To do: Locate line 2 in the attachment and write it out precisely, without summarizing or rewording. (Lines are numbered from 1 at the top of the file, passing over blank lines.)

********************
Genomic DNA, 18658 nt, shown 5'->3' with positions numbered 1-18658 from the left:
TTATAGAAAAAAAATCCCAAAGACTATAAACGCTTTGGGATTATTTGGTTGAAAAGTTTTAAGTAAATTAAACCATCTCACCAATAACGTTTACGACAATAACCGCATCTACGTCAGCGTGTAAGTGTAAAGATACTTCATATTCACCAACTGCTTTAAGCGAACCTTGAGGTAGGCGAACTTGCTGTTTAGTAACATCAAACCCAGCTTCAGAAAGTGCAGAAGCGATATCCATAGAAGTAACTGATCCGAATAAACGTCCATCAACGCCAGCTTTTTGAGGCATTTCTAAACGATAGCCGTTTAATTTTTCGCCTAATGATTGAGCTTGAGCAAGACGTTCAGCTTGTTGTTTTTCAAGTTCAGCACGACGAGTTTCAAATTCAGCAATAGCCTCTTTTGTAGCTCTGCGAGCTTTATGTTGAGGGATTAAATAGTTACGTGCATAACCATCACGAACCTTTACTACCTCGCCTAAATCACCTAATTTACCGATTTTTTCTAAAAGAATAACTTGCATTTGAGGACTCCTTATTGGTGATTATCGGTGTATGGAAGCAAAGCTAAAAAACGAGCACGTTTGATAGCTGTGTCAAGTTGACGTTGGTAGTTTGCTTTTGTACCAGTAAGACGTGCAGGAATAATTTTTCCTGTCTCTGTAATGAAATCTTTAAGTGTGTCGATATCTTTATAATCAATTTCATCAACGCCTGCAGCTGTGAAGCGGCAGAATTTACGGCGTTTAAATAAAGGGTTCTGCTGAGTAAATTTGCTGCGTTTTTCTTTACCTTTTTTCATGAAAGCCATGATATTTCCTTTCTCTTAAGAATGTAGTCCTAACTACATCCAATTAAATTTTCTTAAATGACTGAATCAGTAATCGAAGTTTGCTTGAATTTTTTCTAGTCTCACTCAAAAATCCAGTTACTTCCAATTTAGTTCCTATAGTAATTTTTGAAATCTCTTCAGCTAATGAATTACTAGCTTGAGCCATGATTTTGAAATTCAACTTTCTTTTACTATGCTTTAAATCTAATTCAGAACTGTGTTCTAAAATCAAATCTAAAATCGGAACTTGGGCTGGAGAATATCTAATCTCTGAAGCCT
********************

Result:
TTATAGAAAAAAAATCCCAAAGACTATAAACGCTTTGGGATTATTTGGTTGAAAAGTTTTAAGTAAATTAAACCATCTCACCAATAACGTTTACGACAATAACCGCATCTACGTCAGCGTGTAAGTGTAAAGATACTTCATATTCACCAACTGCTTTAAGCGAACCTTGAGGTAGGCGAACTTGCTGTTTAGTAACATCAAACCCAGCTTCAGAAAGTGCAGAAGCGATATCCATAGAAGTAACTGATCCGAATAAACGTCCATCAACGCCAGCTTTTTGAGGCATTTCTAAACGATAGCCGTTTAATTTTTCGCCTAATGATTGAGCTTGAGCAAGACGTTCAGCTTGTTGTTTTTCAAGTTCAGCACGACGAGTTTCAAATTCAGCAATAGCCTCTTTTGTAGCTCTGCGAGCTTTATGTTGAGGGATTAAATAGTTACGTGCATAACCATCACGAACCTTTACTACCTCGCCTAAATCACCTAATTTACCGATTTTTTCTAAAAGAATAACTTGCATTTGAGGACTCCTTATTGGTGATTATCGGTGTATGGAAGCAAAGCTAAAAAACGAGCACGTTTGATAGCTGTGTCAAGTTGACGTTGGTAGTTTGCTTTTGTACCAGTAAGACGTGCAGGAATAATTTTTCCTGTCTCTGTAATGAAATCTTTAAGTGTGTCGATATCTTTATAATCAATTTCATCAACGCCTGCAGCTGTGAAGCGGCAGAATTTACGGCGTTTAAATAAAGGGTTCTGCTGAGTAAATTTGCTGCGTTTTTCTTTACCTTTTTTCATGAAAGCCATGATATTTCCTTTCTCTTAAGAATGTAGTCCTAACTACATCCAATTAAATTTTCTTAAATGACTGAATCAGTAATCGAAGTTTGCTTGAATTTTTTCTAGTCTCACTCAAAAATCCAGTTACTTCCAATTTAGTTCCTATAGTAATTTTTGAAATCTCTTCAGCTAATGAATTACTAGCTTGAGCCATGATTTTGAAATTCAACTTTCTTTTACTATGCTTTAAATCTAATTCAGAACTGTGTTCTAAAATCAAATCTAAAATCGGAACTTGGGCTGGAGAATATCTAATCTCTGAAGCCT